How to Be Happy with Your Job
I've been at my current job for 10 years. That's very rare in this day and age, especially amongst my generation (X) and after. I've never met anybody whose job was truly their passion. I've never met anybody who was truly happy with their job to stay longer than a few years.
With some exceptions, everybody I've known has always moved around from job to job. I was like this too in my 20's. I once quit a job on the very first day. At one point, I was working 3 part-time jobs at the same time. There wasn't a full-time job out there that I liked, so I created a composite with 3 part-time jobs I did like.
Of course those of us who have jobs should be happy these days. Nevertheless, some of you may feel distraught being trapped in a job you don't like. Here's some tips on how to maintain career longevity:
1) Underpromise, overdeliver- Don't promise the world and fail to deliver. If you do that repeatedly, then everybody knows you're full of sh!t. It's much better to provide your boss or your customers reasonable expectations as to what will happen. Then do a damn good job. This way you'll exceed expectations and look like a miracle worker.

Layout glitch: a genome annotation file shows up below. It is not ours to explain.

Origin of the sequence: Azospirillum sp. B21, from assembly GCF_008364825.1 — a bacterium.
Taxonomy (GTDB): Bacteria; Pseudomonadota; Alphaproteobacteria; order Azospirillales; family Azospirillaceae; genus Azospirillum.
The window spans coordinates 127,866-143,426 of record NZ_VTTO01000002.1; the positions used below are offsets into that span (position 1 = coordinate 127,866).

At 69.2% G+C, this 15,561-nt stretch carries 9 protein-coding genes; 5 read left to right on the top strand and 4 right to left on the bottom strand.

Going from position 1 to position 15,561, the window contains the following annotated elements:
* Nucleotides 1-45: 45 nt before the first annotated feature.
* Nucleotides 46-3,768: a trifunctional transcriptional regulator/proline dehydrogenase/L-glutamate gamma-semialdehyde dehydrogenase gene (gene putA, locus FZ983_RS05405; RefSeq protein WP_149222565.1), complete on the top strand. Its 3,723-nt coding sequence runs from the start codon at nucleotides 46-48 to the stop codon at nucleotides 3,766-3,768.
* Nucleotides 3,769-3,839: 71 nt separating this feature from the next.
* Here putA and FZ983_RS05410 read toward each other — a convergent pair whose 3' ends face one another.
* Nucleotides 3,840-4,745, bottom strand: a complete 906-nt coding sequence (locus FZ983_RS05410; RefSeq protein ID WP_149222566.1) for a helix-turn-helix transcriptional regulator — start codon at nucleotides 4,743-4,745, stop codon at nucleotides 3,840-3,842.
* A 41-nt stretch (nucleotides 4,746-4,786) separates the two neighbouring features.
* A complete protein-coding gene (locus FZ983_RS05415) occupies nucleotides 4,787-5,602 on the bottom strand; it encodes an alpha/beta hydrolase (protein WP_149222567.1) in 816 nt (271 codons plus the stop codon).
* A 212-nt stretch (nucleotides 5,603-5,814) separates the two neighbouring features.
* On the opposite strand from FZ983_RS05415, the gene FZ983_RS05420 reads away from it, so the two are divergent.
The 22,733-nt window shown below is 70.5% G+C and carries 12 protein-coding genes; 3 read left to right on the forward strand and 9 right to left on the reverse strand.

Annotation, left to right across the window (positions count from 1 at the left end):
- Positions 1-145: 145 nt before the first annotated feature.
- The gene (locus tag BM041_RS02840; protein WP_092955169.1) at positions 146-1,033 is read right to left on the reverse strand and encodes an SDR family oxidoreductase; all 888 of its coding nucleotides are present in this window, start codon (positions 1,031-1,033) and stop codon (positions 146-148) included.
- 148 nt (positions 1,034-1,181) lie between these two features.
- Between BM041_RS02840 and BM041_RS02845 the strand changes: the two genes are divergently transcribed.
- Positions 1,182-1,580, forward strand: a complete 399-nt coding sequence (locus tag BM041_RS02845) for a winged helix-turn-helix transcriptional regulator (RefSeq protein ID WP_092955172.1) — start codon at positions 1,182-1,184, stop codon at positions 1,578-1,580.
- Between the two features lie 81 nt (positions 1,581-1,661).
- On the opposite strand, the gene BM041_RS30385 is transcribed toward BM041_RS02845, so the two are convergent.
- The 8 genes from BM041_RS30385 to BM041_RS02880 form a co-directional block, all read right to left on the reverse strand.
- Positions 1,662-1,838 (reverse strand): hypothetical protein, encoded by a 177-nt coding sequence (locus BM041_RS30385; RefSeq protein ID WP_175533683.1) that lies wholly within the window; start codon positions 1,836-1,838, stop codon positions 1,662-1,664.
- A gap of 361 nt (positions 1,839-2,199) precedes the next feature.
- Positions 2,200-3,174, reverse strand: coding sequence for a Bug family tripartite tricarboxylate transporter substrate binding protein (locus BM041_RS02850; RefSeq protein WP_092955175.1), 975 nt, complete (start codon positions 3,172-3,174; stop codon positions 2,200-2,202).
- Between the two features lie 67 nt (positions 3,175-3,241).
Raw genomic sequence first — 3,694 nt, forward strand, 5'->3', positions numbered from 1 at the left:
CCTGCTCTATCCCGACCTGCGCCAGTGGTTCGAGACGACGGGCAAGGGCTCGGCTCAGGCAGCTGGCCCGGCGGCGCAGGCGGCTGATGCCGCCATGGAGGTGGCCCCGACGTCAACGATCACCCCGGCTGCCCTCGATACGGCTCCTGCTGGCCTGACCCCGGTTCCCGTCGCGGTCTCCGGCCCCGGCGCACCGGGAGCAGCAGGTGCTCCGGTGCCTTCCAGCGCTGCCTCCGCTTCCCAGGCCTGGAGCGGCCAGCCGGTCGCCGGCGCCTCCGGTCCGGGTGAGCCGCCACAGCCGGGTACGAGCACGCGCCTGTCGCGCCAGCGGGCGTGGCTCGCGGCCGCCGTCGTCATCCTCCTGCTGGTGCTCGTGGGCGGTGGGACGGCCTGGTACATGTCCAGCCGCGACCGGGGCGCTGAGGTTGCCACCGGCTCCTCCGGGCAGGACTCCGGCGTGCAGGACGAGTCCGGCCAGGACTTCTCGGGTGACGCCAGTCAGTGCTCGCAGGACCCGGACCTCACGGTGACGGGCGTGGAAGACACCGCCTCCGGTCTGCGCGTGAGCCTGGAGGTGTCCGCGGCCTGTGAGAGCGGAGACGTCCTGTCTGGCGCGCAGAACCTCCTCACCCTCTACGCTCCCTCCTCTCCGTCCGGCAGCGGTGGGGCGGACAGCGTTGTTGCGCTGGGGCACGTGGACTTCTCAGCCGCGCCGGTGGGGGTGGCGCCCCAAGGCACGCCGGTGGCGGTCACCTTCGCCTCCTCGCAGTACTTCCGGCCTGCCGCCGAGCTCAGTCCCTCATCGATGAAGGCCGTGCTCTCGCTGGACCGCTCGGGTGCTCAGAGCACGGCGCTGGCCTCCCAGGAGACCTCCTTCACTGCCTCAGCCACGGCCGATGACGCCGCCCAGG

2) Good work gets you more work- If you do good work, then you'll get more work because everybody knows you get stuff done and done right. This is either good or bad, depending on your work environment. If you run a business, then doing good work gets you more business. More business means more money.
If you work in the public sector, then good work gets you more work, but you still earn the same pay as the lazy bum watching YouTube the next cubicle over. This doesn't mean you should do bad work (since that gets you fired), but learn to say no to work that somebody else is supposed to be doing.
3) Shear sheep, don't skin them- If you manage and supervise people, then keep this saying in mind when you hand out work. You might have a star player on your team, and you'll think of him as the go-to guy or think of her as the go-to gal for everything. Be careful, however, because if you overwork your star player, but don't compensate him with higher pay or extra perks, then he's going to have a mental breakdown and leave for another position with a company or department that will properly compensate him.
4) Be a specialist, not the go-to guy - If you don't want to promote, because promoting to a higher position means longer hours and more responsibility, then be a specialist in something that your company needs. Police departments, for example, have lots of specialty assignments, such as detectives, defense tactics instructors, K9's, etc.
The key is to be invaluable. If you have no specialty, then you're a generalist, and you can be placed anywhere to work on anything. You will be the go-to guy for everything and everyone. But if you choose a specialty, then you choose how to contribute your time and efforts to the department.